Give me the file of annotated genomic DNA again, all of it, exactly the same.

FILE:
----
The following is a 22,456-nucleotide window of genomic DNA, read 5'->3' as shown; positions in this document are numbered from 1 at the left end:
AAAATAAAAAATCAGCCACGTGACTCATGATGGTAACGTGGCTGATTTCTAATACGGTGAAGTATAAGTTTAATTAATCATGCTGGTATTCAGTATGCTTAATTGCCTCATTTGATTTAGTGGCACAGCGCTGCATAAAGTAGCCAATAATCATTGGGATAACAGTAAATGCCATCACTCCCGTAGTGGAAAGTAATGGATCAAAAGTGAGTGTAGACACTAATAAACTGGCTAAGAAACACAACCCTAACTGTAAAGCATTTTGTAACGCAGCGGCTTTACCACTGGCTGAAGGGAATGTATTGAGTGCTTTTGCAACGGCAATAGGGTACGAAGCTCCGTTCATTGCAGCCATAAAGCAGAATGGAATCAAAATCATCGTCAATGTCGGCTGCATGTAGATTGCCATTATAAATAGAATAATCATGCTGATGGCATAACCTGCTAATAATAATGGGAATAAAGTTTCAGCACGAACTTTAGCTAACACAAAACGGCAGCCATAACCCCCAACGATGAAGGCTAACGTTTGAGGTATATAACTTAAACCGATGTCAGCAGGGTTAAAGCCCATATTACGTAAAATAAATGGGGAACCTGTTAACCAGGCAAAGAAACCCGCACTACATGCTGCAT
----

The following is a 22,456-nucleotide window of genomic DNA, read 5'->3' as shown; positions in this document are numbered from 1 at the left end:
AAAATAAAAAATCAGCCACGTGACTCATGATGGTAACGTGGCTGATTTCTAATACGGTGAAGTATAAGTTTAATTAATCATGCTGGTATTCAGTATGCTTAATTGCCTCATTTGATTTAGTGGCACAGCGCTGCATAAAGTAGCCAATAATCATTGGGATAACAGTAAATGCCATCACTCCCGTAGTGGAAAGTAATGGATCAAAAGTGAGTGTAGACACTAATAAACTGGCTAAGAAACACAACCCTAACTGTAAAGCATTTTGTAACGCAGCGGCTTTACCACTGGCTGAAGGGAATGTATTGAGTGCTTTTGCAACGGCAATAGGGTACGAAGCTCCGTTCATTGCAGCCATAAAGCAGAATGGAATCAAAATCATCGTCAATGTCGGCTGCATGTAGATTGCCATTATAAATAGAATAATCATGCTGATGGCATAACCTGCTAATAATAATGGGAATAAAGTTTCAGCACGAACTTTAGCTAACACAAAACGGCAGCCATAACCCCCAACGATGAAGGCTAACGTTTGAGGTATATAACTTAAACCGATGTCAGCAGGGTTAAAGCCCATATTACGTAAAATAAATGGGGAACCTGTTAACCAGGCAAAGAAACCCGCACTACATGCTGCAT